Saturday, Oct. 8, Alumnus of The College of William and Mary Erin Spencer ’14 gave a presentation on her background in marine biology, her current research on hammerhead sharks and the publication of her new children’s book, “The World of Coral Reefs.” Spencer was at Earl Gregg Swem Library as part of the Mary Mitchel ’85 Homecoming Author Breakfast.
Director of Communications and Strategic Planning for the College’s libraries Tami Back explained the backstory of how the Swem team chose Spencer to speak at the event.
“Myself and the Dean of Libraries went up to D.C. for an event that they were having in the William and Mary Washington Center and I saw Erin speak at that, and she talked about her experiences as a college student at William and Mary and what a wonderful experience she had. She had also mentioned that she wrote a children’s book, and immediately I thought, ‘Oh wow, she would be great to have for homecoming,’” Back said.
Spencer shared her experience with direct field research in the Galapagos and told attendants a unique story about sea lions messing with the team’s equipment. Additionally, Spencer also talked about her first field experiment with the College during a summer course.
“I think that’s how I knew this field was for me because at the end of the day, when you reek of fish, and you’re so tired, you’re still like, ‘That was such a great time!’”
“I think that’s how I knew this field was for me because at the end of the day, when you reek of fish, and you’re so tired, you’re still like, ‘That was such a great time!’” Spencer said.
Spencer also explained how marine biologists conduct their research both in the lab and out in the field. As Spencer discussed in her presentation, these various research methods can be used for marine conservation.
During one of Spencer’s research processes, she attached fitness activity trackers to the bodies of hammerhead sharks to gather data. Spencer and her team used the data to learn how fast these sharks travel, how much energy they need to consume and what they hunt to sustain themselves. The data gathered by scientists such as Spencer help conserve endangered species like the hammerhead shark. Spencer detailed how every day of her job differs, depending on the conditions of the water and the overall experience of every journey.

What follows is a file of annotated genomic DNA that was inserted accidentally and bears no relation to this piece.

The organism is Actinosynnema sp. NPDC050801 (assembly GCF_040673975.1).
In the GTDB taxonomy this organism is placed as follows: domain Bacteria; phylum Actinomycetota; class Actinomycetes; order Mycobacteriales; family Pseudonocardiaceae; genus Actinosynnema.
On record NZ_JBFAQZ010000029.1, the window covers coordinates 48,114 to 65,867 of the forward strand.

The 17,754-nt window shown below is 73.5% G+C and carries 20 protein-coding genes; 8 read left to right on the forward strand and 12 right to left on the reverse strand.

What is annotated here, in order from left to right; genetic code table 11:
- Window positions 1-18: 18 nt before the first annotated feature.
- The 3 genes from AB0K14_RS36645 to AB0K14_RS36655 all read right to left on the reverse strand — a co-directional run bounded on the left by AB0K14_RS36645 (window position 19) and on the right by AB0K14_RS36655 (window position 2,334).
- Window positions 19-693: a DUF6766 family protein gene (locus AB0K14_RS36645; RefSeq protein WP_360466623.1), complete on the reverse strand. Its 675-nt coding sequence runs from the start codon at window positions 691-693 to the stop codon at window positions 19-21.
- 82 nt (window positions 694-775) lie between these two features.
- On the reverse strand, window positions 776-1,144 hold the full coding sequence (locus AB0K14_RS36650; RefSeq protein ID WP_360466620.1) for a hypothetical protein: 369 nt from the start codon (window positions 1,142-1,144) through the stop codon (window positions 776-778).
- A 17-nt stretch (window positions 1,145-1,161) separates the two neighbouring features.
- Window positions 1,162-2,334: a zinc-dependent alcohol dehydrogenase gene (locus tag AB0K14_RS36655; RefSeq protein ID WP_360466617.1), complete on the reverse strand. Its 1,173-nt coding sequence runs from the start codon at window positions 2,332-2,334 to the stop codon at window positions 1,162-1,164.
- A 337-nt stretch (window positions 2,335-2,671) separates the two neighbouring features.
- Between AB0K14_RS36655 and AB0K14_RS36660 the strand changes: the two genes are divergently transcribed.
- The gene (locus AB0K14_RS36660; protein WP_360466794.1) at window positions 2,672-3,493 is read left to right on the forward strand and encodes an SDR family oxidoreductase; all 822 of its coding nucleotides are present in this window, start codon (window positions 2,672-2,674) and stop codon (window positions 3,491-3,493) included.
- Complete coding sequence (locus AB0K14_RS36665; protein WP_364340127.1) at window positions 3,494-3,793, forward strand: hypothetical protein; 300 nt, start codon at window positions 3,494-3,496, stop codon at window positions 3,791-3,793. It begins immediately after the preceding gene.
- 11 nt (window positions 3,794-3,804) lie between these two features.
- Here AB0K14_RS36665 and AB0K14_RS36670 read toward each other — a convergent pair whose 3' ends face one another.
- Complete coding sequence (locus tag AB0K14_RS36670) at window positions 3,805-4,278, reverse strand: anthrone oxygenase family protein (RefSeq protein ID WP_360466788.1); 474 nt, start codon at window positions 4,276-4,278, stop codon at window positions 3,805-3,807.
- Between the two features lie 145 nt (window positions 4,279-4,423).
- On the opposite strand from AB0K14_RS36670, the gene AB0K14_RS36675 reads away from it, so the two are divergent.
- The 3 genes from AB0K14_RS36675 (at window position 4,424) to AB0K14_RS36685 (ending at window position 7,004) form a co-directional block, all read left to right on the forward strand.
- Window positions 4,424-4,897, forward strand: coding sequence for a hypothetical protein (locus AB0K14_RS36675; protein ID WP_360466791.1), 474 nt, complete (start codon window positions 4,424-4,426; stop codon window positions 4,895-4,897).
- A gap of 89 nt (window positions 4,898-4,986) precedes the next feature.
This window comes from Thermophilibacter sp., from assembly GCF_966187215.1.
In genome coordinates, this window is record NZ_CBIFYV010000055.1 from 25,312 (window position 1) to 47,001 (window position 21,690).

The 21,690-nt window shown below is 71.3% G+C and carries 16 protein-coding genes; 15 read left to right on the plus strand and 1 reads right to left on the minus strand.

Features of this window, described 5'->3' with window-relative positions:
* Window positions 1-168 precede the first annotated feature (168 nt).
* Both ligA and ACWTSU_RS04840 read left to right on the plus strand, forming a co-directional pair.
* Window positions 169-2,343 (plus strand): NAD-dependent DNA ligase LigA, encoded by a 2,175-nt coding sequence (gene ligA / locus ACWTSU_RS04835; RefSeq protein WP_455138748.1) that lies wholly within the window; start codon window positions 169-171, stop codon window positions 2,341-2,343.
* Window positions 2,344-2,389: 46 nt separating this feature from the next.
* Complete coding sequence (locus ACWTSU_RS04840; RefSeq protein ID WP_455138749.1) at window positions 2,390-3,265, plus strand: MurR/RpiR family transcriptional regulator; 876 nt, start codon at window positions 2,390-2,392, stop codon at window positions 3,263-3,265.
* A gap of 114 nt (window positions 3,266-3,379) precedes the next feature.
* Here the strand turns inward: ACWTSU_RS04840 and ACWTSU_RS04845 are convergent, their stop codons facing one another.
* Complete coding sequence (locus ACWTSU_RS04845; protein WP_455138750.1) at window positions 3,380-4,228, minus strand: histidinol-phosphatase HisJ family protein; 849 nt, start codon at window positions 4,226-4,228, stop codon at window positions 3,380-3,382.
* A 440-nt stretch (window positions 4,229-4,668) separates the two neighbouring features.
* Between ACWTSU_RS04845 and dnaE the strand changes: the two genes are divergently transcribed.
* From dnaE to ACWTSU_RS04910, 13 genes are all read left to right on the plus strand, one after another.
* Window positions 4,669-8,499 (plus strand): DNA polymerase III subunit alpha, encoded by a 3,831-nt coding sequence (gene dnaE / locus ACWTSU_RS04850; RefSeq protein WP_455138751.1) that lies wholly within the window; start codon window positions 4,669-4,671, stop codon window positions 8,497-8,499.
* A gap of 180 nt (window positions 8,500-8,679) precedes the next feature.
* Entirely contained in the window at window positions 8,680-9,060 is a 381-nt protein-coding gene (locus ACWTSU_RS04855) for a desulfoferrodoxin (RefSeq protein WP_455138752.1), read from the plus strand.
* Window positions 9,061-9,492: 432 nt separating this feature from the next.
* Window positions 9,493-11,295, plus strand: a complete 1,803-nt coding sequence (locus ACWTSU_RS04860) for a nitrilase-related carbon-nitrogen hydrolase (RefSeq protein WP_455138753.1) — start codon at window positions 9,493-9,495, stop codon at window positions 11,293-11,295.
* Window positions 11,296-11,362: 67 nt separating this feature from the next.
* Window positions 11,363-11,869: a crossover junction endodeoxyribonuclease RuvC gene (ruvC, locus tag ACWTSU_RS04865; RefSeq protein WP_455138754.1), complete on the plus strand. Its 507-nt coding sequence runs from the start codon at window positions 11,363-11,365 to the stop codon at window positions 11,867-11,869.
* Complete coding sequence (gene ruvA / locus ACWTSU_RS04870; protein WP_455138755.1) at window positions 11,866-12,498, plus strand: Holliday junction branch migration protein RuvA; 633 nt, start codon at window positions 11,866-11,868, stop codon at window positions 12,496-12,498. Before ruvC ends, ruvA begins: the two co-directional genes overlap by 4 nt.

“It was a three-hour journey between these two sites, and the conditions were so rough that we had to wedge ourselves in between the supplies and the side of the boat so we wouldn’t go overboard,” Spencer said.
Spencer also emphasized the importance of marine conservation within international and local communities. Spencer encourages the distribution of data and research to communities to ‘bring the ocean to them.’
This notion motivated Spencer to write a nonfiction children’s book on the animals in coral reefs, titled “The World of Coral Reefs”, published in March 2022. Spencer wants her book to be used as an educational resource.
“One of the things that I have really noticed about kids is that they know a lot more about the ocean than people give them credit for.They are sponges of information.”
“One of the things that I have really noticed about kids is that they know a lot more about the ocean than people give them credit for,” Spencer said. “They are sponges of information.”
“The World of Coral Reefs” details the ecology and biology of coral reefs. The book describes predator and prey relationships and symbiotic relationships, as well as coral production and habitats within the coral reefs. These components are tied together with beautiful illustrations done by Alexandria Neonakis.
Spencer described some of the marine animals mentioned in her new book, including the black tip reef shark, the blue ringed octopus, invertebrates such as toxic and non-toxic nudibranchs, the frogfish, and the hawksbill sea turtle.
The presentation ended with a Q&A from the audience. The audience members included students and alumni who attended as a part of the College’s Homecoming Weekend celebration.
“I am a recent graduate, and really I was excited to hear from another alumnus, especially a woman in marine science, and actually, my partner is involved in marine science and I have been passionate about that in the past few years. And, especially, knowing how much the oceans are being polluted and destroyed every single day and learning more about coral reefs is something that I think that everyone, especially young children, should do,” Jeanette Lynchburg ’22 said.
Spencer stayed at Swem for a brief period after the presentation to sign copies of her book for the audience members.